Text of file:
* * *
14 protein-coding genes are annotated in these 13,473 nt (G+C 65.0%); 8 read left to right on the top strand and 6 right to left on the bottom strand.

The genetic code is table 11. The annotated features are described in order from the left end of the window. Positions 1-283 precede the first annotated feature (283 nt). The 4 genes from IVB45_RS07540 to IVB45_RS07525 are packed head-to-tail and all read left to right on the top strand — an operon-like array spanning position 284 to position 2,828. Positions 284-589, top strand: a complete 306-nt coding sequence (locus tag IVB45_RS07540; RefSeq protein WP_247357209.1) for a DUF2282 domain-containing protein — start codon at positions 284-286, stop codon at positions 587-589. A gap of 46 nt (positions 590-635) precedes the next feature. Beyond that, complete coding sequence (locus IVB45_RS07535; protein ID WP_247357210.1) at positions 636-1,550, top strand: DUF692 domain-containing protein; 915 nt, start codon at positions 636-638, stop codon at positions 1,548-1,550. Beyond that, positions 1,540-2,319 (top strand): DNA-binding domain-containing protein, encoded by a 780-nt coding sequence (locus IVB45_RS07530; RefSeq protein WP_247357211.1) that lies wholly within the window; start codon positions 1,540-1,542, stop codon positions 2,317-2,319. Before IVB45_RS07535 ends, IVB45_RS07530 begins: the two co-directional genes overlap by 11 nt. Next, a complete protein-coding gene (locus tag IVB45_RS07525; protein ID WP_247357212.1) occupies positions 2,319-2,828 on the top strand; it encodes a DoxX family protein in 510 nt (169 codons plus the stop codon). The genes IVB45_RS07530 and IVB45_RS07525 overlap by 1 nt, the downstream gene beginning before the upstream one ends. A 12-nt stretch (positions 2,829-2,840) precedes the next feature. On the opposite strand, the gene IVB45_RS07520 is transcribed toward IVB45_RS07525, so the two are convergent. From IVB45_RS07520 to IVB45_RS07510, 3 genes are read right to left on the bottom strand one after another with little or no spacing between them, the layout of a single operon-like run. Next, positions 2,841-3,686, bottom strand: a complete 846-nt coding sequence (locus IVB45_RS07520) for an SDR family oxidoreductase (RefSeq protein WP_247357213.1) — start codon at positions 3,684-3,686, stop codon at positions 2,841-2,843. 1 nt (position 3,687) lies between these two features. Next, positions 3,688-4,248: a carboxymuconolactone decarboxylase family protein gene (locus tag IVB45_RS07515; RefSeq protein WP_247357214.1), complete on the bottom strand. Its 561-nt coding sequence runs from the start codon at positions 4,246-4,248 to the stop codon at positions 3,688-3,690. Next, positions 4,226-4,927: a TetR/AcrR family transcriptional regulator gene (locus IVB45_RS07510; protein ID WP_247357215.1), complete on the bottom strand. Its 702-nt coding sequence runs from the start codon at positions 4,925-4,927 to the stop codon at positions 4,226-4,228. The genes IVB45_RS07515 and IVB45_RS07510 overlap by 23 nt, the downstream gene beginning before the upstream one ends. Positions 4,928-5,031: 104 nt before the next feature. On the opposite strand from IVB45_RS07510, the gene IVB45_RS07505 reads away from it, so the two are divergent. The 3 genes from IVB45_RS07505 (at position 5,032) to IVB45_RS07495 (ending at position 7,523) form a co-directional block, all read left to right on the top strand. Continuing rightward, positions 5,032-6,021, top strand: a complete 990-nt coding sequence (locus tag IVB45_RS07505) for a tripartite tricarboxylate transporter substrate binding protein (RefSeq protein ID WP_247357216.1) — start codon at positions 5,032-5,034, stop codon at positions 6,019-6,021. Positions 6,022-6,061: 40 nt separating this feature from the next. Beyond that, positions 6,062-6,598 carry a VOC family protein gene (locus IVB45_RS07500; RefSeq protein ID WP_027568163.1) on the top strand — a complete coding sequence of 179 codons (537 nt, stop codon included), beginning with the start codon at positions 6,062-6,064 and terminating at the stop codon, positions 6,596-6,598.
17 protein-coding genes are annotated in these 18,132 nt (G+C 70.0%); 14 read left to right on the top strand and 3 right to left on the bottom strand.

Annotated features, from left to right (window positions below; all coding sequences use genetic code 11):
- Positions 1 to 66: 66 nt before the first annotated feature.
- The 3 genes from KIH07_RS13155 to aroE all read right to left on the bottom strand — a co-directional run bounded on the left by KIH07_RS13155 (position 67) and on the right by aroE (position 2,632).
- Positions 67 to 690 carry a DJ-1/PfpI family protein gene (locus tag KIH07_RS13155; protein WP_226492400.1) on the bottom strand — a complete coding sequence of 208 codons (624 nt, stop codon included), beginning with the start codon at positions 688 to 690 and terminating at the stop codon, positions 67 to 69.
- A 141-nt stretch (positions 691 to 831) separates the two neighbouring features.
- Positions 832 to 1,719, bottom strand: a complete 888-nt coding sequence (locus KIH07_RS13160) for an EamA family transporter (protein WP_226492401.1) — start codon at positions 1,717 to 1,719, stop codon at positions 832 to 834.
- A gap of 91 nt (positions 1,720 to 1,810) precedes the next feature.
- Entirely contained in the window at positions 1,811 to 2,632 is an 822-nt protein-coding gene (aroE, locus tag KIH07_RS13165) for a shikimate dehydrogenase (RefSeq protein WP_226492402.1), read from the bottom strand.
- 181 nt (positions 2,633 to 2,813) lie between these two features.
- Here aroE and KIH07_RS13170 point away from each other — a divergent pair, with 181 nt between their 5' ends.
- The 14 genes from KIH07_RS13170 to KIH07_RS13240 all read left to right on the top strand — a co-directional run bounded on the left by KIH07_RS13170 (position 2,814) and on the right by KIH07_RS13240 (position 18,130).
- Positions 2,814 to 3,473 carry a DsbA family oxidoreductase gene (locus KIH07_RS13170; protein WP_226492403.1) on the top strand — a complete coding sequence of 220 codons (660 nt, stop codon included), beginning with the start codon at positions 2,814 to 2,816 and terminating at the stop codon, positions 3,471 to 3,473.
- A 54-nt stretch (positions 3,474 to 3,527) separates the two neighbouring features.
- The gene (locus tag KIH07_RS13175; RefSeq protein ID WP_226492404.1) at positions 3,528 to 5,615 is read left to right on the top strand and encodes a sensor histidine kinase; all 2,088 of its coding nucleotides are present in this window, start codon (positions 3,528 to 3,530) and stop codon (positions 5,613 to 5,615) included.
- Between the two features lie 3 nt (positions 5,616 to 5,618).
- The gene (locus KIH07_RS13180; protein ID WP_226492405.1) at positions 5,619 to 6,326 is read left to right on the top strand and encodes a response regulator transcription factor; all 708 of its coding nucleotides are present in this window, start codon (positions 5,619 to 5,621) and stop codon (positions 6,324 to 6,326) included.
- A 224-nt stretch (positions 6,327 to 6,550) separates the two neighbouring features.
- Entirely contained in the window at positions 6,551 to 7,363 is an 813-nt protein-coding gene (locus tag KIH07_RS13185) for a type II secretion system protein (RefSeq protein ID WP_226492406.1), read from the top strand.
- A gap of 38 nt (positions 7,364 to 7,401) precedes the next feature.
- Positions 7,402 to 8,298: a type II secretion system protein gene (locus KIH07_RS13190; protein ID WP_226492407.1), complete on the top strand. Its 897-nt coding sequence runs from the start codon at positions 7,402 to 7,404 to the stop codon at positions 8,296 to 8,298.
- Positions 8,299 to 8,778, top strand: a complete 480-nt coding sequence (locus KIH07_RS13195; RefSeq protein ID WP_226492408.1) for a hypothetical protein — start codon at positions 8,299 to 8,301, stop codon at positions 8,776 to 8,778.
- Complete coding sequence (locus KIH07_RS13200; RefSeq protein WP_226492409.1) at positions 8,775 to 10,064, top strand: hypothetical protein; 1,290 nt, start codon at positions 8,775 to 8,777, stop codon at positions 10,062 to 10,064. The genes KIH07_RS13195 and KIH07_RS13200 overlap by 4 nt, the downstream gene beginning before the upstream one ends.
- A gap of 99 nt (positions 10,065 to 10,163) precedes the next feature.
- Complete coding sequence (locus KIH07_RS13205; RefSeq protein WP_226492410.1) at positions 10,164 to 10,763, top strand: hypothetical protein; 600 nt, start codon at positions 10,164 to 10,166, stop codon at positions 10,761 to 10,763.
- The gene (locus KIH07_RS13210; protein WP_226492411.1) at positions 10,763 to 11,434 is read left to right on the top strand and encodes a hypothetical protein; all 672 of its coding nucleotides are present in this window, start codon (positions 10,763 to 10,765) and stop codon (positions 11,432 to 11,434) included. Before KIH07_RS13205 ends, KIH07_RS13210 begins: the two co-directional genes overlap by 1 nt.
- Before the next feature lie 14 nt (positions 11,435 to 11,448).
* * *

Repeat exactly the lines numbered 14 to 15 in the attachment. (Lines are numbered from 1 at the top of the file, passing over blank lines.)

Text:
- The 14 genes from KIH07_RS13170 to KIH07_RS13240 all read left to right on the top strand — a co-directional run bounded on the left by KIH07_RS13170 (position 2,814) and on the right by KIH07_RS13240 (position 18,130).
- Positions 2,814 to 3,473 carry a DsbA family oxidoreductase gene (locus KIH07_RS13170; protein WP_226492403.1) on the top strand — a complete coding sequence of 220 codons (660 nt, stop codon included), beginning with the start codon at positions 2,814 to 2,816 and terminating at the stop codon, positions 3,471 to 3,473.